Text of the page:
The number of pension schemes that are going through the buy-in or buy-out of some or all of their pension liabilities is increasing at a significant pace. 20-20 Trustees have implemented a number of buy-out transactions including for the pension schemes sponsored by Toshiba and 600 Group Plc. We have guided schemes through buy-outs on both a joint Trustee basis and on a sole Trustee basis, and under both models, we have worked to secure members benefits, eliminate unnecessarily high advisory costs and execute the transaction within critical timescales.
It is not only the legal intricacies of the transaction that are complex and need expert navigating; buy-in and buyout transactions also require trustees to consider, amongst other things:
- How best to approach the insurance market to ensure they get a good price.
- Which insurers are going to provide the terms that they require, such as coverage for retrospective changes in pensions legislation, missing members due to incomplete data and errors in data.
- How to project manage the process involving administrators, insurers, investment advisers, sponsors and actuaries.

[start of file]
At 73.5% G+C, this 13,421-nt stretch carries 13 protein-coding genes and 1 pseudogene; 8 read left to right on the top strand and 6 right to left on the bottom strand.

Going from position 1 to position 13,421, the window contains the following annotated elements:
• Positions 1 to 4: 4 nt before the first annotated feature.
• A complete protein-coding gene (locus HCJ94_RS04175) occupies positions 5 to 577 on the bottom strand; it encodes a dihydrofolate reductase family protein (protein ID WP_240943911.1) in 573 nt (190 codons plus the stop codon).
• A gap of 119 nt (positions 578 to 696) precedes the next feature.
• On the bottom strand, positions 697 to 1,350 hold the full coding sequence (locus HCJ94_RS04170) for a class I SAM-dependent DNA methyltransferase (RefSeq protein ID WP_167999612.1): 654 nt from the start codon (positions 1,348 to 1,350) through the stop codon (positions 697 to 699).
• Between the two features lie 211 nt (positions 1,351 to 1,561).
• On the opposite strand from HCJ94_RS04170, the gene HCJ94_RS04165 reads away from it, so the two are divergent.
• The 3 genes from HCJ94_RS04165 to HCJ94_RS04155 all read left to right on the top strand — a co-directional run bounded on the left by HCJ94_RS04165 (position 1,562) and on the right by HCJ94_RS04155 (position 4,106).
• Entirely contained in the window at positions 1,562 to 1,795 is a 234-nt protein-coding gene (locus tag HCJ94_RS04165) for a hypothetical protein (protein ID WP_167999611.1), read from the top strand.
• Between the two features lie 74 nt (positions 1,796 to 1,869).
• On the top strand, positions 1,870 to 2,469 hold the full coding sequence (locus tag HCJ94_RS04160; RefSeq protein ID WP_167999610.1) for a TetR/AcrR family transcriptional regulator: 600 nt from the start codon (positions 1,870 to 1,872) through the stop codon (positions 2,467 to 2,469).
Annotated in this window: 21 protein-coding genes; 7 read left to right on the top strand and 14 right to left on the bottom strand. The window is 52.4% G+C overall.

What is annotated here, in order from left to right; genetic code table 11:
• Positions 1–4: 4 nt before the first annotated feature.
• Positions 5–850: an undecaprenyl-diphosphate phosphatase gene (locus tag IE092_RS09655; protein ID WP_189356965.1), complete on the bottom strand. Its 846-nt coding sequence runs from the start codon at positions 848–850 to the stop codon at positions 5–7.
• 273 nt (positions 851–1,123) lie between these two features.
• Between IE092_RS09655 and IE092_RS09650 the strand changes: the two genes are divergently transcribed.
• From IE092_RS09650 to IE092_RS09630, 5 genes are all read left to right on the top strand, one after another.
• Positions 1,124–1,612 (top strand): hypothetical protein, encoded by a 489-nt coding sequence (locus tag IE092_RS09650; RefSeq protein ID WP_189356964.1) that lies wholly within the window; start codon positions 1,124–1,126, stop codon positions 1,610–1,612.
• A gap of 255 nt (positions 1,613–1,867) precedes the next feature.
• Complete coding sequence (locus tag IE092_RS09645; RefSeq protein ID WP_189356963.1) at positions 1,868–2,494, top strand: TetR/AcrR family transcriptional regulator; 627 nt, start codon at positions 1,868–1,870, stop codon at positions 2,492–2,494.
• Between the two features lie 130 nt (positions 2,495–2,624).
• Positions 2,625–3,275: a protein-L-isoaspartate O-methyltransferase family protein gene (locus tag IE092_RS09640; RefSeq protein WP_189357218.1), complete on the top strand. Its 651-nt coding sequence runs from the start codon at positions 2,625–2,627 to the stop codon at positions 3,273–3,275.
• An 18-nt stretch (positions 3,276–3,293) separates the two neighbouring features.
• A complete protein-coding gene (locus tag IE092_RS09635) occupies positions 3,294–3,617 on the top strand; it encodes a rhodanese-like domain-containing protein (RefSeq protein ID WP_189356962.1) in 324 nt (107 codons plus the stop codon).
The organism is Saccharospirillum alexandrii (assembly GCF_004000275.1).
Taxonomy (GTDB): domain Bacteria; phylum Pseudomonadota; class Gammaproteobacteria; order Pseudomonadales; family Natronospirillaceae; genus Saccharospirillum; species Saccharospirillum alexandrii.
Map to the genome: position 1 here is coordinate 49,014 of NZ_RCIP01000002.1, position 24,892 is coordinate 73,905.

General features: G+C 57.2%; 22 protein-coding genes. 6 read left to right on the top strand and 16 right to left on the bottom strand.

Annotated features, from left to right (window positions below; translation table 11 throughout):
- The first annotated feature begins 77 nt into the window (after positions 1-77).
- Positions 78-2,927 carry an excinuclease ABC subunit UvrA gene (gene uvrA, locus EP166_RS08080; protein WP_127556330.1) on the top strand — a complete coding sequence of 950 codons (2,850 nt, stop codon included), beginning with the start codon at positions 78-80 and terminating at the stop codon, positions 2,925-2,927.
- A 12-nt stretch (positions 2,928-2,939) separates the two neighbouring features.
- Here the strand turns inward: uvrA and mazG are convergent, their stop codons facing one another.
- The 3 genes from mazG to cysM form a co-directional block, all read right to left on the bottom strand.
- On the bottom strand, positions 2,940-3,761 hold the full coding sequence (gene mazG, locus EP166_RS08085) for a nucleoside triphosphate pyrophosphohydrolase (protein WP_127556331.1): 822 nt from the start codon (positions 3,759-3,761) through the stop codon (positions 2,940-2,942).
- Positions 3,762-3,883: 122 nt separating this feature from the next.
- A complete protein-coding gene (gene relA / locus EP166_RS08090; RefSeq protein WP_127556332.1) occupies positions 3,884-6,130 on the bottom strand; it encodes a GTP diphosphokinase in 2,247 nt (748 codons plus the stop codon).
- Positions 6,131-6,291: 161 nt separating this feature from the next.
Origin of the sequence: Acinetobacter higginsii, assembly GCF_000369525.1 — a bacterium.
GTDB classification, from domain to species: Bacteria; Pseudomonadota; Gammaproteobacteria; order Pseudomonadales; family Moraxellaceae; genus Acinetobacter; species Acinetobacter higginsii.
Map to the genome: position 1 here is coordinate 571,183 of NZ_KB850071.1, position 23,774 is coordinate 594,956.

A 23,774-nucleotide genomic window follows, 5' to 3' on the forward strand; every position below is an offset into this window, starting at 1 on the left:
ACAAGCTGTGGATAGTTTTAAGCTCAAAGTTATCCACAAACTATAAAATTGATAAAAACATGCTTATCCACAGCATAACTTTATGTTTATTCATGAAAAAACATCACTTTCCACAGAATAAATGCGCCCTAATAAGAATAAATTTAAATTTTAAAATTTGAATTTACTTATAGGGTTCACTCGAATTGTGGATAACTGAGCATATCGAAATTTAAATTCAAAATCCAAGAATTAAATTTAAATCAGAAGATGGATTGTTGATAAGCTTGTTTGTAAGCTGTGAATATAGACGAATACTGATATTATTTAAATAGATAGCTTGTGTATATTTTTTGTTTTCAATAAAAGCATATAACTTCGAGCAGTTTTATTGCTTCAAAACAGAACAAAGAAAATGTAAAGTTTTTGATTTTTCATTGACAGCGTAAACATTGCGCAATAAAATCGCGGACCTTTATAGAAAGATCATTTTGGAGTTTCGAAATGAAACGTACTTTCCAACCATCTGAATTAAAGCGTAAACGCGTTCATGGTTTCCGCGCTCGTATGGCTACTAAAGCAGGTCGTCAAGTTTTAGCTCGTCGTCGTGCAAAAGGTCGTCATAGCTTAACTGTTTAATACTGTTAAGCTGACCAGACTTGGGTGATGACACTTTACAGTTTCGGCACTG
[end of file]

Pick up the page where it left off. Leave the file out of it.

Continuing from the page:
- Minimising the movement in the buy-out deficit by adjusting the investment strategy quickly (depending on the insurer’s pricing basis) and negotiating a price lock with the insurer to enable price stabilisation.
- Dealing with the critical pre buy-out activity such as fixing outstanding legal issues, gender equalisation, dealing with discretionary benefit expectations, communication to members and getting the data ready through tracing exercises, GMP rectification and missing spouse information.
Failure to deal with these issues may materially increase the premium, or at worst, potentially make the scheme uninsurable.
Some schemes, if they are large enough, may conclude that a “synthetic buy-in” may be better value than a full buyout (British Airways and RSA are good early examples), and in these cases, longevity insurance could be required. The longevity market is still relatively immature – there has only been around fifty of these types of transactions by pension schemes in the UK, and only a handful of these have hedged longevity risk in relation to members who have not yet retired. Our trustee directors have first-hand experience of putting in longevity hedging for medium and large sized pension schemes.
A new type of risk transaction vehicle has recently emerged in the form of commercial consolidators, which have been given public support by the UK Government. These consolidators could be attractive for schemes where they are well funded, but a buy-out is an unlikely or very distant objective. Commercial consolidators can provide an off-balance sheet solution for sponsors in this type of situation or where a pension scheme is preventing a good outcome for itself by blocking a potentially value generative corporate transaction. 20-20 Trustees have experience with commercial consolidators and are not averse to utilising these options if the likely outcome for members is demonstrably enhanced.